https://www.newsweek.com/watch-did-cambridge-analytica-use-f...


I'd disagree pretty strongly due to the intent.

Intent is important and clearly intended to suppress voters or describing your* actions as suppressing voters and continuing to do that is a clear intention to break the law and, IMO, a pretty repulsive thing to do. There are people out there who thing our democracy should work slightly differently (ranked choice, wealth based voting, removal of the electoral college) these approaches can be said to disenfranchise voters but if the motive for discussing/pushing for these changes is to make things more democratic their heart is at least in the right place. Having your heart in the wrong place and being open about it is a demonstration of a clear lack of scruples.

I'd also mention that I idealistically believe that negative campaigning is undemocratic - I strongly support movements to let third parties play a larger role in politics because when you change the question from "Us vs. Them" to "Which one of us" I think a lot of the partisan issues our country is suffering from are removed. I can accept that negative campaigning is an optimal strategy in our current political system but I think the fact that it is indicates that there's some really fundamental stuff wrong with our system. All that said, I think if you were, in isolation, to refer to negative campaigning as voter suppression then you'd be incorrect and the "fake news" label would be appropriate for being purposefully misleading.

[*] I tried to find more context around who "a senior official" was in this quote, it appears to suggest it's someone associated with CA and the campaign, and no matter who they are they're clearly in the wrong, but if it's someone not associated with CA then I'd agree this article is misleading by specifically calling out the CEO of CA.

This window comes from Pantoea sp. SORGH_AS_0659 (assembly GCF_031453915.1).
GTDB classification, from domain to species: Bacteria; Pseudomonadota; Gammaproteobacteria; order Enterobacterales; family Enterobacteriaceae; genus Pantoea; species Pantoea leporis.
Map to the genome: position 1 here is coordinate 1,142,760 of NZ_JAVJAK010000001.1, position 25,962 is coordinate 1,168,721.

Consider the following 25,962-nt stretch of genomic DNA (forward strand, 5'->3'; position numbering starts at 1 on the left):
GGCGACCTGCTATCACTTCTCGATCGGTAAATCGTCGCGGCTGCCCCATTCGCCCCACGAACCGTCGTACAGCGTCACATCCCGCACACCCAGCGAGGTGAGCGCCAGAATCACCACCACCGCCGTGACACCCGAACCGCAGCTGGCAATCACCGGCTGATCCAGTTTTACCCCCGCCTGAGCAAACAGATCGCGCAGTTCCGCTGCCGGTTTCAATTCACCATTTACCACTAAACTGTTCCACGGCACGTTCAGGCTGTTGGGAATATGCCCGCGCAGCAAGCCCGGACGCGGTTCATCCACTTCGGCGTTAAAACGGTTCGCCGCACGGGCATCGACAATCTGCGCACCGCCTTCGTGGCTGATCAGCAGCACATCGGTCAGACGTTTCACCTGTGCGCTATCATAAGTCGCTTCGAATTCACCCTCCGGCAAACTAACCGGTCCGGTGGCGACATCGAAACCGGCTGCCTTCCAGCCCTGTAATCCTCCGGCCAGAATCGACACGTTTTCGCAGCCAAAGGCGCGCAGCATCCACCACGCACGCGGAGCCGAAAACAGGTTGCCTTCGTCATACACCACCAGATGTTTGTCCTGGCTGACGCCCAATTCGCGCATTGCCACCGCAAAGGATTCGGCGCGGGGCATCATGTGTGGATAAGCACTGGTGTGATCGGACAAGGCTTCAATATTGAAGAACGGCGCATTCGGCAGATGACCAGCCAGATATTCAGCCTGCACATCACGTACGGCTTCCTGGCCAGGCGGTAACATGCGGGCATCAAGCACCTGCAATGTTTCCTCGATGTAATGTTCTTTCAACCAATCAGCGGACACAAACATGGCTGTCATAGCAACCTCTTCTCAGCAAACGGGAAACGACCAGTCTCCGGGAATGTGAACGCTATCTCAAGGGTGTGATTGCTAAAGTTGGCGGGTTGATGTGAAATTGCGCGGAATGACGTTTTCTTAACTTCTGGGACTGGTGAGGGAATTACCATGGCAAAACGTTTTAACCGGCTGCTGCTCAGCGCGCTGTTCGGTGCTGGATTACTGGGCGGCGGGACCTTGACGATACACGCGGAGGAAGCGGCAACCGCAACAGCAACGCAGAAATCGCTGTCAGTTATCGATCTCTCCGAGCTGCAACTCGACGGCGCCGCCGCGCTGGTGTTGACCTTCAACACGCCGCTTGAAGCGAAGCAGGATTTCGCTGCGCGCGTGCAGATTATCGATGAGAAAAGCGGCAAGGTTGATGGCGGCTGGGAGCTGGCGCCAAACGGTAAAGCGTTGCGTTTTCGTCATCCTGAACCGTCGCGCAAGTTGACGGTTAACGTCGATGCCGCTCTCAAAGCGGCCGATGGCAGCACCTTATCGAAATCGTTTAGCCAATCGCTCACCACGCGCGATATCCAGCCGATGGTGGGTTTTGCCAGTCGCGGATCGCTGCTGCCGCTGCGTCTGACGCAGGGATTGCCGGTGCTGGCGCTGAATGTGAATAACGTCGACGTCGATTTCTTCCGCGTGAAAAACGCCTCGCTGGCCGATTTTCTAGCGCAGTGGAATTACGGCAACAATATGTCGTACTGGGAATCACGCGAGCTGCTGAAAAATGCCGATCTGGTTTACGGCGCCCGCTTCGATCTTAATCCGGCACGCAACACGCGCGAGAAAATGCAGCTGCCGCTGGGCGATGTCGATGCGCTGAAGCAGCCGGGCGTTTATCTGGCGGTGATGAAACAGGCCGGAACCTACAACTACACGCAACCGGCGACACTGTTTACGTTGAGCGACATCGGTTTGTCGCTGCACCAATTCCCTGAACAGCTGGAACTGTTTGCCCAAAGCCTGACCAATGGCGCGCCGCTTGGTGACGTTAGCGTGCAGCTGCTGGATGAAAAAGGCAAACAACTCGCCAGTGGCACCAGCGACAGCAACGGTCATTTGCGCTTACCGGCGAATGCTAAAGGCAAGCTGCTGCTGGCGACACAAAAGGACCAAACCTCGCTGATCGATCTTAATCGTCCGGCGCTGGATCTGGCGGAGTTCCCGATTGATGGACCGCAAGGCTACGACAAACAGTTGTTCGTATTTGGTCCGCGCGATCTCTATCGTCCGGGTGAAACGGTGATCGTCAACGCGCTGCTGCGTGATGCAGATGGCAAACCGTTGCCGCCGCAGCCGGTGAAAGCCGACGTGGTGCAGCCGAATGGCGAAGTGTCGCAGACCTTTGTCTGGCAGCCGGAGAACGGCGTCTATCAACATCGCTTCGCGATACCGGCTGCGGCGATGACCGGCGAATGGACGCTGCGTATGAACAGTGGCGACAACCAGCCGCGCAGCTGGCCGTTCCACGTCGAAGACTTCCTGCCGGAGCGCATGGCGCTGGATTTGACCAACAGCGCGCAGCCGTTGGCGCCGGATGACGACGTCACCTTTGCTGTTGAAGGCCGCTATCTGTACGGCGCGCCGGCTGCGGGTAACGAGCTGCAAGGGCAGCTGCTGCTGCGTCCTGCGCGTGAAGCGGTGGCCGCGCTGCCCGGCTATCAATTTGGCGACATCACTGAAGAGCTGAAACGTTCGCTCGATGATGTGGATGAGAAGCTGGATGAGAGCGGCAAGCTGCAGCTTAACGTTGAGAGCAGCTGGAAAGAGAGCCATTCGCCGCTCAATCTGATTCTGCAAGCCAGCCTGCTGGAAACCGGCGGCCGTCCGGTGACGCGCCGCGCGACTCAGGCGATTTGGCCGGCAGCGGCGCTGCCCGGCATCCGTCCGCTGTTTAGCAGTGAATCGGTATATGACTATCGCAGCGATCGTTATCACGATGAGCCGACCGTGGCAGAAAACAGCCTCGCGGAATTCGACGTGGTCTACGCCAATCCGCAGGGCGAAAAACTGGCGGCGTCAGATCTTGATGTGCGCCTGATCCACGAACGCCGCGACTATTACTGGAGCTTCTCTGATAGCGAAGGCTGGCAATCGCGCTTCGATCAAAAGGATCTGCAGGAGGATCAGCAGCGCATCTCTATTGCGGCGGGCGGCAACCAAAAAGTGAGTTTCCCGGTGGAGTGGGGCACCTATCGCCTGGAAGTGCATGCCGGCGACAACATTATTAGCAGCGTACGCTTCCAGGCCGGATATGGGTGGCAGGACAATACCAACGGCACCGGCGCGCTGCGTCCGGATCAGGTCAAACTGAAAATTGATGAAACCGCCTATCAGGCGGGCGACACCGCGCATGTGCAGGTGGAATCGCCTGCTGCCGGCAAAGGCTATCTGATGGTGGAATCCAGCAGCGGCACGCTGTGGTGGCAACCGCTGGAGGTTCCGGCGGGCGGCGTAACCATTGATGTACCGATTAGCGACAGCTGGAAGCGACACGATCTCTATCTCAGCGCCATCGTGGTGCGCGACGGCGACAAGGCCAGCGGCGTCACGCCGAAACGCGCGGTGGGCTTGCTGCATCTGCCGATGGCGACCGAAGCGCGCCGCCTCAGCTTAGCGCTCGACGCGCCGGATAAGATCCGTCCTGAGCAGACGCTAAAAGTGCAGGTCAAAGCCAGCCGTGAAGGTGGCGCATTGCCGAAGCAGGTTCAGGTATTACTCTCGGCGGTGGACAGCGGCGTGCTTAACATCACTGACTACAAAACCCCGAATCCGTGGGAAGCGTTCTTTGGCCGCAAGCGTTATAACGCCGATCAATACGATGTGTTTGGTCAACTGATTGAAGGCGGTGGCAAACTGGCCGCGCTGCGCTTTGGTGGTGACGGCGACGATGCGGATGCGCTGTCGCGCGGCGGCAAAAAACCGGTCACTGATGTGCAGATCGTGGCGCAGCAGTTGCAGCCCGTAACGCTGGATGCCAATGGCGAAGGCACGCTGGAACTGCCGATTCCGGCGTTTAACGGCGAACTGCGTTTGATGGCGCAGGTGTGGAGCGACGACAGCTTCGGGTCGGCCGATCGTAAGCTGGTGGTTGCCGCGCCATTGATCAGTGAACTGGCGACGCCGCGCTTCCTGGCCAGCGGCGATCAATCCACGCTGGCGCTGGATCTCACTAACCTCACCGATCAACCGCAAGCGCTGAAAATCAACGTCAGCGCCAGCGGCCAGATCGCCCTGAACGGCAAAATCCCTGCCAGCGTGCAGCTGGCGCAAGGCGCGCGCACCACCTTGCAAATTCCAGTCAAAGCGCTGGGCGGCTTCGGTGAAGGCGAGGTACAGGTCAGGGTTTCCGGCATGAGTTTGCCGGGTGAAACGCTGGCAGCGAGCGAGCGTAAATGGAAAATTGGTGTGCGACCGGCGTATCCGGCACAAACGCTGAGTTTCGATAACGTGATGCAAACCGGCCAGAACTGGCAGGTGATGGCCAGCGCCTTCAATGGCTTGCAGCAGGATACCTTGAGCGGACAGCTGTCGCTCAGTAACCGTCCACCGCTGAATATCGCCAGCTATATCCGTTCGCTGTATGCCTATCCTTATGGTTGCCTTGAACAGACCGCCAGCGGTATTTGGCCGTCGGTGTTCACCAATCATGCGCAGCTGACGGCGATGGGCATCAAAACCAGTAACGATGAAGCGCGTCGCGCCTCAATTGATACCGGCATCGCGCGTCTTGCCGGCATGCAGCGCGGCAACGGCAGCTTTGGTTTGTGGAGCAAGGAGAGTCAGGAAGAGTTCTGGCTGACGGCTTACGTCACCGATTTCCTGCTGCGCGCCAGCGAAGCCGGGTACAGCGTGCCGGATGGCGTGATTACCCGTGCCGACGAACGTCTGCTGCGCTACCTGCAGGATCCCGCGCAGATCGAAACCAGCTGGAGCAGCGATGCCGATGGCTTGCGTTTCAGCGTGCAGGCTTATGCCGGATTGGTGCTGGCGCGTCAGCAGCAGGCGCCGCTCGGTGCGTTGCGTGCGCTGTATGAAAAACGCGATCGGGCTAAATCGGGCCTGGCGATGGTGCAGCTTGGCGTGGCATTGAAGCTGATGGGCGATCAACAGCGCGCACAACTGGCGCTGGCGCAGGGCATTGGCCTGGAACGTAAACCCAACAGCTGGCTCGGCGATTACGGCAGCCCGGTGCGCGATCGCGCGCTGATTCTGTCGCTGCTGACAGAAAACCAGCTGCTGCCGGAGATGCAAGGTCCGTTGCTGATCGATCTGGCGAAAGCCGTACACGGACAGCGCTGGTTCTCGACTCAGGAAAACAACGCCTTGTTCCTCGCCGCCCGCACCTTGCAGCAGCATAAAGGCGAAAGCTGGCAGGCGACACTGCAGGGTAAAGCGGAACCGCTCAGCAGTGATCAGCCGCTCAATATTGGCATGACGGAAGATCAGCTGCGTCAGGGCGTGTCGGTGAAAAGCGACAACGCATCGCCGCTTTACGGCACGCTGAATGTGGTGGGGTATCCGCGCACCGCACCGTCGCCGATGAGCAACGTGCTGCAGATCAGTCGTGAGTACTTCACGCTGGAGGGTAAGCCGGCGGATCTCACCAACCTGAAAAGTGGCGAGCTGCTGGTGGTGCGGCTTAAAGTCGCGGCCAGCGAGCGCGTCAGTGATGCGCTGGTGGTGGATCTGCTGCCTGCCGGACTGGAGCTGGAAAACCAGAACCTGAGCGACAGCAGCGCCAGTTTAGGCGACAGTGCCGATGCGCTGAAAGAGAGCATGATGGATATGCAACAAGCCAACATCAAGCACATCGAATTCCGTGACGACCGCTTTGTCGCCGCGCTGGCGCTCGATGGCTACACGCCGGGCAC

Multiple opponents does not fix negative campaigning. Look at the Republican primaries that Trump one for an example of a very negative multi candidate campaign.


Multiple opponents reduces the strategic value of negative campaigning... but if a player begins in a position of strength or the rules of the game favor them or if the cost of negative campaigning is far lower than normal it is still possible they'll end up winning.


I don't agree with your assessment but it was well said and I don't think you should be downvoted. It's too bad so many people are engaging the mantra of, "I don't like it so I'm going to downvote it." Dissenting opinions don't deserve to be buried because we disagree with them.


[flagged]


Would you please stop posting political flamebait to HN?


The entire article is political flamebait, so on-topic comments would also be political flamebait.


There are degrees of this. Many comments manage to remain civil and substantive despite the divisive topic. This is exactly what the site guidelines call for: https://news.ycombinator.com/newsguidelines.html.


Give me a dramatic helicopter coup and I'm in.


Sounds like they ran negative campaign ads? Hardly voter suppression and trivializes it by trying to equate the two.


Well, I wish I was able to fit the entire title in the submission. If anything, I feel that the bribery aspect is more damning.